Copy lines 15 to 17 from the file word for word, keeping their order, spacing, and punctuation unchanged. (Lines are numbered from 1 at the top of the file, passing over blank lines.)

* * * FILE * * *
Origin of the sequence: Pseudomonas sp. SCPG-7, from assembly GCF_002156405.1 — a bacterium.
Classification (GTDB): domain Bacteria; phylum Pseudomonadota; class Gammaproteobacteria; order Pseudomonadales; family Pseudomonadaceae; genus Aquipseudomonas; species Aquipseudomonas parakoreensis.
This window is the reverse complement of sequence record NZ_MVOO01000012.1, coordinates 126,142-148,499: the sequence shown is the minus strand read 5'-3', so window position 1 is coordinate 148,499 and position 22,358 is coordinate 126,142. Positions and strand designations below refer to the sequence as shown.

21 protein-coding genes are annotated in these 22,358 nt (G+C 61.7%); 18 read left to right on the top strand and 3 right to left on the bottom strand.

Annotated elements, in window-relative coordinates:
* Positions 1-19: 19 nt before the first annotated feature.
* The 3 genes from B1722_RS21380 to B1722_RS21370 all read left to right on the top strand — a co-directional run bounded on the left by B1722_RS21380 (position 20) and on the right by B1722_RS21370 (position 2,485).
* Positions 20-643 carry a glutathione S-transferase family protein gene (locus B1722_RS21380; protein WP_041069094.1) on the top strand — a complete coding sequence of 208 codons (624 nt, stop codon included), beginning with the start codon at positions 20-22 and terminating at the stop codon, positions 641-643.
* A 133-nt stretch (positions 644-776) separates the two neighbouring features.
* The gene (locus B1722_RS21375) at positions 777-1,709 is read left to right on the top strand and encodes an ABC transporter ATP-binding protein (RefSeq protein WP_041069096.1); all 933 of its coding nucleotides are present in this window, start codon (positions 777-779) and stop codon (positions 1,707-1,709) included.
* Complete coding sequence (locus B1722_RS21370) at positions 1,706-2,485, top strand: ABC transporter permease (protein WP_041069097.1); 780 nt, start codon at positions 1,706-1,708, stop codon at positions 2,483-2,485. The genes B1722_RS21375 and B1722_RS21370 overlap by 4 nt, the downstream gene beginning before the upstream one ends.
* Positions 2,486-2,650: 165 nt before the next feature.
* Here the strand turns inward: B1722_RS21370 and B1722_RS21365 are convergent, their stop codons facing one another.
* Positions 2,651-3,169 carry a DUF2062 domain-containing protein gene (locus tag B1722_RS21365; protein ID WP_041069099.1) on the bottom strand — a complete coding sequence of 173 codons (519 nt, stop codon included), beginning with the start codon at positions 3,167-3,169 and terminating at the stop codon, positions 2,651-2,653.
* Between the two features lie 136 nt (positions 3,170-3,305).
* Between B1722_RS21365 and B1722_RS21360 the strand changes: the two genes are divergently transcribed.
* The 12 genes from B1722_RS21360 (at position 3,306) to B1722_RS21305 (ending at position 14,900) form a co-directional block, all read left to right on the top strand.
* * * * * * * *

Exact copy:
* Between the two features lie 136 nt (positions 3,170-3,305).
* Between B1722_RS21365 and B1722_RS21360 the strand changes: the two genes are divergently transcribed.
* The 12 genes from B1722_RS21360 (at position 3,306) to B1722_RS21305 (ending at position 14,900) form a co-directional block, all read left to right on the top strand.